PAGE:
So here we are, less than a few days from the first round of elections, set for Sunday, 20 June, with the second round set for Sunday, 27 June.  Official campaigning has been limited to six weeks, although media coverage has been more extensive. Scattered throughout the community, there are duly authorized posters all in a row, numbered according to a random assignment of the lists on the ballot. There are nine posters for the regional council candidates, featuring the head of each list; and there are a separate set of four posters in Grasse 1 (and seven posters in Grasse 2). Elsewhere in the community, one sees the posters featuring one or another of the regional council “heads”, some with two or three other dignitaries of significant popular appeal perhaps and certainly with a gender balance – but not the whole list.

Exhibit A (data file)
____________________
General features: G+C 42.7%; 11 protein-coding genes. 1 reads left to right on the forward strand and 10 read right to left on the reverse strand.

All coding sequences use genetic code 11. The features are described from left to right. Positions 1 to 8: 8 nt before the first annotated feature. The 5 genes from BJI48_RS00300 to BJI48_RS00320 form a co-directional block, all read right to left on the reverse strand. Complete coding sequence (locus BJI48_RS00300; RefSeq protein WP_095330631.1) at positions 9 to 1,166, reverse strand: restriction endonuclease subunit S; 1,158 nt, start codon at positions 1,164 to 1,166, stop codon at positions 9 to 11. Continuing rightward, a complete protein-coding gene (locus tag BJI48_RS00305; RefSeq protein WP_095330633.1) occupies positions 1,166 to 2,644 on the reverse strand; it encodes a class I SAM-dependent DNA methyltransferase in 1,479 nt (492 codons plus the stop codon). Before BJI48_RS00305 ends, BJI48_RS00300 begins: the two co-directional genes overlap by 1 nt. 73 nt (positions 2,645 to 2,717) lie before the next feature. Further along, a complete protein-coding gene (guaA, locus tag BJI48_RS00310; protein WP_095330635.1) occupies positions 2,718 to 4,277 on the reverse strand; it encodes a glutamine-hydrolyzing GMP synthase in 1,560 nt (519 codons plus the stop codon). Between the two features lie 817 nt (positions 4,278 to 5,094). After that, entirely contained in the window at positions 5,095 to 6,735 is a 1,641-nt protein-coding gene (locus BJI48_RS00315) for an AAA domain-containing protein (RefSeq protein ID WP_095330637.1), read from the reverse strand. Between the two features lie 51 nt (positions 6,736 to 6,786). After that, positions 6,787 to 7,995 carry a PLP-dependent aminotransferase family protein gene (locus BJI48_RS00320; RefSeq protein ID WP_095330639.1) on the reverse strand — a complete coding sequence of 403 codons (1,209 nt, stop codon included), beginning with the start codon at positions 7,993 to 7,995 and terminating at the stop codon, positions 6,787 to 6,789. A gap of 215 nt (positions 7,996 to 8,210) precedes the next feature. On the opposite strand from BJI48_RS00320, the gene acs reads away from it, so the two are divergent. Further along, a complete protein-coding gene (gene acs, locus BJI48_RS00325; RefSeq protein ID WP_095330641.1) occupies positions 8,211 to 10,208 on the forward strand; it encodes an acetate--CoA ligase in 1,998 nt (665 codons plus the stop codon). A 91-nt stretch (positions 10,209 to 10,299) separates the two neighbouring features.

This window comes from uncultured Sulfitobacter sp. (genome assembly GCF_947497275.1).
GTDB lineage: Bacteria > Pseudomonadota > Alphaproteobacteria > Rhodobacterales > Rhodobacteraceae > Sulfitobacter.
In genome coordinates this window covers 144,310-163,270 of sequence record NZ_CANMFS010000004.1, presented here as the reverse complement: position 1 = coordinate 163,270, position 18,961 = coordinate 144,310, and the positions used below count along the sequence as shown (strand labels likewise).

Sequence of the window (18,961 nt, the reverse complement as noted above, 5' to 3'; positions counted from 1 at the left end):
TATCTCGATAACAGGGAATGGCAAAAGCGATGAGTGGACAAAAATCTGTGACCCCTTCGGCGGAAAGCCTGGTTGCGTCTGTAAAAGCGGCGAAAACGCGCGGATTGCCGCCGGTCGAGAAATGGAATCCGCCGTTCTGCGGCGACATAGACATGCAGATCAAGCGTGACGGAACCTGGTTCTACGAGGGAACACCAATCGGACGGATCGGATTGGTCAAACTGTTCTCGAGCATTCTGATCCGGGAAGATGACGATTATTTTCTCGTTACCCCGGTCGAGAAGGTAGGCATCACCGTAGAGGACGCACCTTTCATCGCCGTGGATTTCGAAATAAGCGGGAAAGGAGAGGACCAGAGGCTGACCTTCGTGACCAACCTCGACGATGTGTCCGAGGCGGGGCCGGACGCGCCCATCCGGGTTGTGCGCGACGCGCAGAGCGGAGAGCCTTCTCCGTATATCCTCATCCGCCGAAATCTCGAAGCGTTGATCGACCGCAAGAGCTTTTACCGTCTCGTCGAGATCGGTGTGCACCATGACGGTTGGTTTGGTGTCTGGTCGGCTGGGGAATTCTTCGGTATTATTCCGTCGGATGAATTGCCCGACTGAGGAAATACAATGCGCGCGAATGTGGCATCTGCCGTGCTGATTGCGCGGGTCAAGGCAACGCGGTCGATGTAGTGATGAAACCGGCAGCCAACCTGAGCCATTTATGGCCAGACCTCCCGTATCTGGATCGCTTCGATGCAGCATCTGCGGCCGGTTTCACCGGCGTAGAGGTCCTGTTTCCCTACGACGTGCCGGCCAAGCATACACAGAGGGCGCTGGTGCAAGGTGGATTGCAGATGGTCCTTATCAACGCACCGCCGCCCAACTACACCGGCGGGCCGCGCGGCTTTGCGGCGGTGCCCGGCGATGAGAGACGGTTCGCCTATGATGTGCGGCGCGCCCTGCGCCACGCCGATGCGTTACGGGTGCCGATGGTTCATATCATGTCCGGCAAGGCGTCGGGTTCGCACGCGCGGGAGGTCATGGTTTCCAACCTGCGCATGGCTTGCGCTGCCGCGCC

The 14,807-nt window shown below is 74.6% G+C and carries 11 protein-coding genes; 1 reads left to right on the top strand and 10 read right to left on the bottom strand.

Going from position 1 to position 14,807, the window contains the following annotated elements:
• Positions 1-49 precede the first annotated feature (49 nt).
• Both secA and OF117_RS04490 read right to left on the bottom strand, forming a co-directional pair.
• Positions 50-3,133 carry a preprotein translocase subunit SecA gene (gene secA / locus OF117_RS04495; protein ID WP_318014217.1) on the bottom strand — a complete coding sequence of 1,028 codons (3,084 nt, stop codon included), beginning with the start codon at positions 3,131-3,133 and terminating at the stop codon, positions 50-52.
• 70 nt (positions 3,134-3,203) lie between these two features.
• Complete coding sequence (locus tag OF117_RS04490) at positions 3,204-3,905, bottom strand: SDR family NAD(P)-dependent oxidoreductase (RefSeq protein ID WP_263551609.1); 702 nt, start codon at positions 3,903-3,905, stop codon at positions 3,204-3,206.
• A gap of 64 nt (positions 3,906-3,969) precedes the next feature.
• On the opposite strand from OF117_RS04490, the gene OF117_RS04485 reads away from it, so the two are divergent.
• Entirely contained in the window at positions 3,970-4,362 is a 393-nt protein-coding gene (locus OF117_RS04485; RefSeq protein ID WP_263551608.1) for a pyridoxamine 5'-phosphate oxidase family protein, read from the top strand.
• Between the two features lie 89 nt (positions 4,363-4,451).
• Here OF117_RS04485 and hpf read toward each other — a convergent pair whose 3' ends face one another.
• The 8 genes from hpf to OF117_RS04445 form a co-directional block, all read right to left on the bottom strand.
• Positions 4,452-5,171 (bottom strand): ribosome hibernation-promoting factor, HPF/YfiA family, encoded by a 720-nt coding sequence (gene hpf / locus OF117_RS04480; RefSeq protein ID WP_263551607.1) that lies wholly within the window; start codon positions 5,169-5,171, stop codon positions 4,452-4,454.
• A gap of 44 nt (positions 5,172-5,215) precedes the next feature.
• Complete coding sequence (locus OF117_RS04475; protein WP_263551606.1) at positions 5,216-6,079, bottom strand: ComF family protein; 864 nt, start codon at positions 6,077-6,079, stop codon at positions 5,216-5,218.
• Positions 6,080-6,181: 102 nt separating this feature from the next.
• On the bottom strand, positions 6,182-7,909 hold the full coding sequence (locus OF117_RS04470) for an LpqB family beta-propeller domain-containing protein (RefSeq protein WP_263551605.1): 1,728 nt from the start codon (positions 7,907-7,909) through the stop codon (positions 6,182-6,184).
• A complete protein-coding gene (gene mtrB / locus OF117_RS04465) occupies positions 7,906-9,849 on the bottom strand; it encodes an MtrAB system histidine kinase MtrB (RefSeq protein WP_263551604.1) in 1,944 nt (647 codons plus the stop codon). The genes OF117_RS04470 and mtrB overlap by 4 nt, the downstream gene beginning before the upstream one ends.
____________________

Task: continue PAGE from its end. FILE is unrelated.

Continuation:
For the Grasse 1 departmental council, I personally recognize and know one of the male candidates, none other than the Mayor of Grasse, Jerome Viaud; whereas I have also met one of the female candidates in the Grasse 2 district, Valérie Copin, who happens to be the “Premiere Adjointe” to Mayor Viaud, that is to say, the second in standing to the mayor – or, perhaps in American terminology, the Vice Mayor? Anyway, both are affiliated with the right-wing network of political parties (LR for short).  And their candidacies do tell us that departmental councils are typically made up of people with strong municipal connections. In fact, Mayor Viaud is running for re-election to the departmental council, although his paired counterpart Michele Olivier does not seem to hold any other elective office. One can presume, though, that this pair will be the winning pair in Grasse 1. (And in fact, the LR cluster holds some 50 of the outgoing department council seats. So it doesn’t look like there is much competition anywhere in the area.)